Thursday, 11 June 2009

Investing mistakes you are making right now

Outside the Box
John Mangun
Business Mirror
http://www.businessmirror.com.ph/home/opinion/11585-investing-mistakes-you-are-making-right-now.html

The Philippine Stock Exchange is unquestionably the investment opportunity. From the 2008 lows in November, the market has increased by some 30 percent, and that is only the beginning. The next target for the Philippine Stock Exchange Index (PSEi) is 2,800, which means that prices will have increased over 50 percent in about seven months. And we are still only at the beginning. By the time this rally matures, the index will have risen 80 percent. And that increase is nothing in comparison to individual stock prices.

Megaworld is already up over 100 percent. Filinvest Land Inc. has tripled in price. Ayala Corp. more the 50 percent. The list is very long. But, again, this is only the beginning. I would not be a bit surprised to see the PSEi at 3,900 or 4,000 by Christmas 2009. And I would be willing to bet that you have not participated in the best rally in the history of the PSE.

A stock-market rally always starts when no one believes the market will rise. Last November, the economic world as we know it was coming to an end (and it still is). Through the first quarter of 2009, all the “experts” were saying that the Philippines was doomed. And here at the end of the second quarter, the “experts” are still screaming that the Philippine economy is ready for collapse. And yet, we are looking at 12 to 18 months of a virtually unbroken period of rising stock prices.

Certain attitudes will stop you from getting richer investing in the stock market this year. By thinking exactly the opposite way, you will significantly increase your wealth.

One mistake the average investor makes is looking at the past. That is, you should rarely be concerned where the stock price came from, but look only at where it is going.

I know that it is incredibly difficult to look at an issue where the price has doubled in a relatively short time and still buy the stock. Filinvest (FLI) started its climb in March 2009 at P0.32 and is now trading at P0.83. By anyone’s standards, that is a monumental increase. But I virtually guarantee this: In a few months, you will look back and regret that you did not buy at the current price, just the same way you are now regretting that you did not buy at P0.32.

The psychology behind this is that we hate admitting and accepting that we made a bad decision.

On March 31, I advised you in this column to buy in the stock market. FLI traded that day at P0.37. If you did not buy FLI, for example, it is because you thought that I was wrong. By the way, there is nothing personal about this. It is just the way we think.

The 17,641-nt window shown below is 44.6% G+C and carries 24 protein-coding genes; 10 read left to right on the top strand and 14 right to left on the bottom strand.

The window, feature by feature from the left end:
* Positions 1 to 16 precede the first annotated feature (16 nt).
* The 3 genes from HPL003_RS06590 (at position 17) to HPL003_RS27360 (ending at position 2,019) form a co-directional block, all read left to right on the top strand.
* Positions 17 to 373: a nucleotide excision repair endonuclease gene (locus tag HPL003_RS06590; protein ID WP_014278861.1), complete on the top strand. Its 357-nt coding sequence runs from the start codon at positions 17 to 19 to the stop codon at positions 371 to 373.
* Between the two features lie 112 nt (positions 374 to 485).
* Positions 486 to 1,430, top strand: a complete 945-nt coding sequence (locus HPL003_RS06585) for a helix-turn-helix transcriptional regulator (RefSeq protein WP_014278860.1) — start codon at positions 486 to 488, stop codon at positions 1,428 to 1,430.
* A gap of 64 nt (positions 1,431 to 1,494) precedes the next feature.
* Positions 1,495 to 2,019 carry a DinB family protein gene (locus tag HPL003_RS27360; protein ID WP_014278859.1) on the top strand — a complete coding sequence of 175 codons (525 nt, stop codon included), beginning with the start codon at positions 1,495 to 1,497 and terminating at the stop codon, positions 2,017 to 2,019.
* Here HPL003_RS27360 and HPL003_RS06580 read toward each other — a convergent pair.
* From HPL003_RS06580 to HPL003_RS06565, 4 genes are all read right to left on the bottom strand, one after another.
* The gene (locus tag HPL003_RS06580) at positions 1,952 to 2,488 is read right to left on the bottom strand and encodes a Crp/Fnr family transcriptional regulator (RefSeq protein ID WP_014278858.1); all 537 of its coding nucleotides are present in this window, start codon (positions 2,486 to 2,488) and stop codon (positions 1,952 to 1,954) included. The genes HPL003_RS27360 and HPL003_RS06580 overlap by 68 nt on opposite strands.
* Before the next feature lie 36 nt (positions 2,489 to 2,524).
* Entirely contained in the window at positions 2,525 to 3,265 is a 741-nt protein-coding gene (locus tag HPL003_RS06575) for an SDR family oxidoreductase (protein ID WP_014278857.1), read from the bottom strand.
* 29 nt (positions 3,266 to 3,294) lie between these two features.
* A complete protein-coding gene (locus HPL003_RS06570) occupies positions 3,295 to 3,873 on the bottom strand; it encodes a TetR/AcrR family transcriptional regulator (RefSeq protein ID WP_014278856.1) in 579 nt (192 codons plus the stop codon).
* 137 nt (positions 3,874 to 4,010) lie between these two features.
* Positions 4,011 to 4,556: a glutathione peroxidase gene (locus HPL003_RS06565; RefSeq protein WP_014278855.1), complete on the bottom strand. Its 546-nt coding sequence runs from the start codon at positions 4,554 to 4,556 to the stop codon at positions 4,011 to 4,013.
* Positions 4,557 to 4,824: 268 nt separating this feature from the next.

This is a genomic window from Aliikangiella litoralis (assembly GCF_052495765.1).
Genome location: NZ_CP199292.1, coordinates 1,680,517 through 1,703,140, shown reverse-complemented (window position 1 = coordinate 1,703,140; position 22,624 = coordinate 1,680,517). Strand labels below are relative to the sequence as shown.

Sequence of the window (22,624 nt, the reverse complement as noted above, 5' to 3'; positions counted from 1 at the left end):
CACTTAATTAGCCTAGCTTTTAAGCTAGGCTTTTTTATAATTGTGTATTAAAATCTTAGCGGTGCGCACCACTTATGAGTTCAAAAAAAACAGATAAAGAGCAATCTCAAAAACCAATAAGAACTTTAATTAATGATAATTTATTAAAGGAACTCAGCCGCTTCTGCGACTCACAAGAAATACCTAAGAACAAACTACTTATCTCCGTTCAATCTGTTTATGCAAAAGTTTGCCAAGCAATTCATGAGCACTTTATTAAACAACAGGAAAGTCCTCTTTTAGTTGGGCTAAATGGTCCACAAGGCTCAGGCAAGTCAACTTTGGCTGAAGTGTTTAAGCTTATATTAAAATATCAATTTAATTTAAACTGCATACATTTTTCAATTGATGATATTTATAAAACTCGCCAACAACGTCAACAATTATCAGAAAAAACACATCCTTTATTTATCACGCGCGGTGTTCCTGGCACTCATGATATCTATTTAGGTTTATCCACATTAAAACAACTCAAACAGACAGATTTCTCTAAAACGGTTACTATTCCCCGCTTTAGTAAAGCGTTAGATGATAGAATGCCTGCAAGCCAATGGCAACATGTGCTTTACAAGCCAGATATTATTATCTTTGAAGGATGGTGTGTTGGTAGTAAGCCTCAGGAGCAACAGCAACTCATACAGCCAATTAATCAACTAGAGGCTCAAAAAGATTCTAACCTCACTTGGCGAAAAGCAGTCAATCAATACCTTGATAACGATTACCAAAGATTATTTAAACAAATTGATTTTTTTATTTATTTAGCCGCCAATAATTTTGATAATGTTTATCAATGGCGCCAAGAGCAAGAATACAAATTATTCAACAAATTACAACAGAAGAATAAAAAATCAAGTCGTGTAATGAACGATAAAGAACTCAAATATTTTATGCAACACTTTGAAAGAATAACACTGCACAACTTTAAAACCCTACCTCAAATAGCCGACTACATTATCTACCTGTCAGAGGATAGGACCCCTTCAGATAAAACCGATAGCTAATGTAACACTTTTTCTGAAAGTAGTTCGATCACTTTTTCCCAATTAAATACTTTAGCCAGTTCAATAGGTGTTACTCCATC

Now I am telling you to buy FLI again. If a person agrees with me this time, it is an admission that not agreeing to buy FLI in March was a bad decision. It is much more comfortable for us to say, “Yes, he was right the first time, but he won’t be right twice.”

Many years ago, someone advised me to buy some property next to where the Alabang Town Center stands. I thought he was nuts. Although that was a bad decision, as I quickly found out, do you think I listened when he told me to buy another piece of land across from where Shoemart’s Megamall is now located? Of course not.

Another wealth killer is trying to learn from history. That is, trying to figure out why the price went up in the first place. This is sort of a part of the first mistake.

When I passed on buying the Alabang property and saw it skyrocket in value, I kept asking myself why would anyone pay such a high price for land in what was then the middle of nowhere? I could not successfully answer that question. So when the Ortigas property was offered to me, I told myself, why would the Ortigas area ever grow when Makati was so close? And I wasn’t the only one who thought Henry Sy was making a big mistake building Megamall. That is why he is rich and I am not.

You see, both properties increased in price, but not for the same reasons. Alabang was part of Metro Manila’s southward expansion; Ortigas was an undeveloped area in the middle of the metropolis. These areas exploded in value for similar but different reasons.

FLI’s move from P0.32 to P0.83 may have been motivated by investor interest entirely different from the investor reasons that will move it to P1.00-P1.50. Absolutely knowing why the first move happened will not help me make a decision about buying in now because the situation probably has changed. The reason for another price spike may have changed, but that does not change the fact that the price spike will happen. In other words, thinking too much about the “whys” often keeps you from taking action.



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